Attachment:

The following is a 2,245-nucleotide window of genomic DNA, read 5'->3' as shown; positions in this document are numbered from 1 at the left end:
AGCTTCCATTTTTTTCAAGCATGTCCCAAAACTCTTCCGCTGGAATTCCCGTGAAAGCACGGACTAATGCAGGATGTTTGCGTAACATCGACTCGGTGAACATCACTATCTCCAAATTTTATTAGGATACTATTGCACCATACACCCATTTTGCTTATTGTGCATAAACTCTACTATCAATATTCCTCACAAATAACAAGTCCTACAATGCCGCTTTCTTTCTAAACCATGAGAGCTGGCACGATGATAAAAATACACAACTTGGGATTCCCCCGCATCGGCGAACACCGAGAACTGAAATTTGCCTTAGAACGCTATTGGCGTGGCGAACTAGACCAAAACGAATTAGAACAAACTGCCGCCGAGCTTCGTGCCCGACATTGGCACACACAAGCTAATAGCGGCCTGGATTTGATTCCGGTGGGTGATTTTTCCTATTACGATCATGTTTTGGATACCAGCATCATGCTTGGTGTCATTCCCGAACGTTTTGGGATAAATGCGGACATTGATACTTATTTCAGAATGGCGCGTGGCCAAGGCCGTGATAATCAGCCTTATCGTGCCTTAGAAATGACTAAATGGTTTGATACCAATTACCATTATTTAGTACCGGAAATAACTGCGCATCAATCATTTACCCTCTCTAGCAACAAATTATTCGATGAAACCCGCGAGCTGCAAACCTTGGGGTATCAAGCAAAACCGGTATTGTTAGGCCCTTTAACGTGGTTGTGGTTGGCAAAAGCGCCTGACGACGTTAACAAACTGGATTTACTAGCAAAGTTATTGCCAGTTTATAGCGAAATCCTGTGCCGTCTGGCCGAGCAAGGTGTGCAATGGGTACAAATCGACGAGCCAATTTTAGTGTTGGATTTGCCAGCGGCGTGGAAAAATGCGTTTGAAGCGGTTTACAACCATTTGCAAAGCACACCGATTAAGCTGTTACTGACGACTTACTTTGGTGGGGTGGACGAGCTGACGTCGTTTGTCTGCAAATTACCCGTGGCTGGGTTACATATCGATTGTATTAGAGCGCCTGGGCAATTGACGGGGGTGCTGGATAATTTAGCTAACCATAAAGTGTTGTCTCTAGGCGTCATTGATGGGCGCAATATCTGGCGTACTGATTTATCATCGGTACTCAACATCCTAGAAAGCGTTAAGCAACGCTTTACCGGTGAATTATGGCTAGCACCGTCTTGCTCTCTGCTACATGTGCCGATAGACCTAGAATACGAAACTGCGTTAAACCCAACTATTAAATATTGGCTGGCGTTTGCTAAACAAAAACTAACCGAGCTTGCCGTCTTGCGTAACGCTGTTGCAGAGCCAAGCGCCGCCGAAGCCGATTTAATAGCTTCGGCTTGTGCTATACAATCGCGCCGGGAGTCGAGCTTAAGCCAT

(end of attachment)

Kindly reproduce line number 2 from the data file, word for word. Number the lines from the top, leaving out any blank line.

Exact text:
AGCTTCCATTTTTTTCAAGCATGTCCCAAAACTCTTCCGCTGGAATTCCCGTGAAAGCACGGACTAATGCAGGATGTTTGCGTAACATCGACTCGGTGAACATCACTATCTCCAAATTTTATTAGGATACTATTGCACCATACACCCATTTTGCTTATTGTGCATAAACTCTACTATCAATATTCCTCACAAATAACAAGTCCTACAATGCCGCTTTCTTTCTAAACCATGAGAGCTGGCACGATGATAAAAATACACAACTTGGGATTCCCCCGCATCGGCGAACACCGAGAACTGAAATTTGCCTTAGAACGCTATTGGCGTGGCGAACTAGACCAAAACGAATTAGAACAAACTGCCGCCGAGCTTCGTGCCCGACATTGGCACACACAAGCTAATAGCGGCCTGGATTTGATTCCGGTGGGTGATTTTTCCTATTACGATCATGTTTTGGATACCAGCATCATGCTTGGTGTCATTCCCGAACGTTTTGGGATAAATGCGGACATTGATACTTATTTCAGAATGGCGCGTGGCCAAGGCCGTGATAATCAGCCTTATCGTGCCTTAGAAATGACTAAATGGTTTGATACCAATTACCATTATTTAGTACCGGAAATAACTGCGCATCAATCATTTACCCTCTCTAGCAACAAATTATTCGATGAAACCCGCGAGCTGCAAACCTTGGGGTATCAAGCAAAACCGGTATTGTTAGGCCCTTTAACGTGGTTGTGGTTGGCAAAAGCGCCTGACGACGTTAACAAACTGGATTTACTAGCAAAGTTATTGCCAGTTTATAGCGAAATCCTGTGCCGTCTGGCCGAGCAAGGTGTGCAATGGGTACAAATCGACGAGCCAATTTTAGTGTTGGATTTGCCAGCGGCGTGGAAAAATGCGTTTGAAGCGGTTTACAACCATTTGCAAAGCACACCGATTAAGCTGTTACTGACGACTTACTTTGGTGGGGTGGACGAGCTGACGTCGTTTGTCTGCAAATTACCCGTGGCTGGGTTACATATCGATTGTATTAGAGCGCCTGGGCAATTGACGGGGGTGCTGGATAATTTAGCTAACCATAAAGTGTTGTCTCTAGGCGTCATTGATGGGCGCAATATCTGGCGTACTGATTTATCATCGGTACTCAACATCCTAGAAAGCGTTAAGCAACGCTTTACCGGTGAATTATGGCTAGCACCGTCTTGCTCTCTGCTACATGTGCCGATAGACCTAGAATACGAAACTGCGTTAAACCCAACTATTAAATATTGGCTGGCGTTTGCTAAACAAAAACTAACCGAGCTTGCCGTCTTGCGTAACGCTGTTGCAGAGCCAAGCGCCGCCGAAGCCGATTTAATAGCTTCGGCTTGTGCTATACAATCGCGCCGGGAGTCGAGCTTAAGCCAT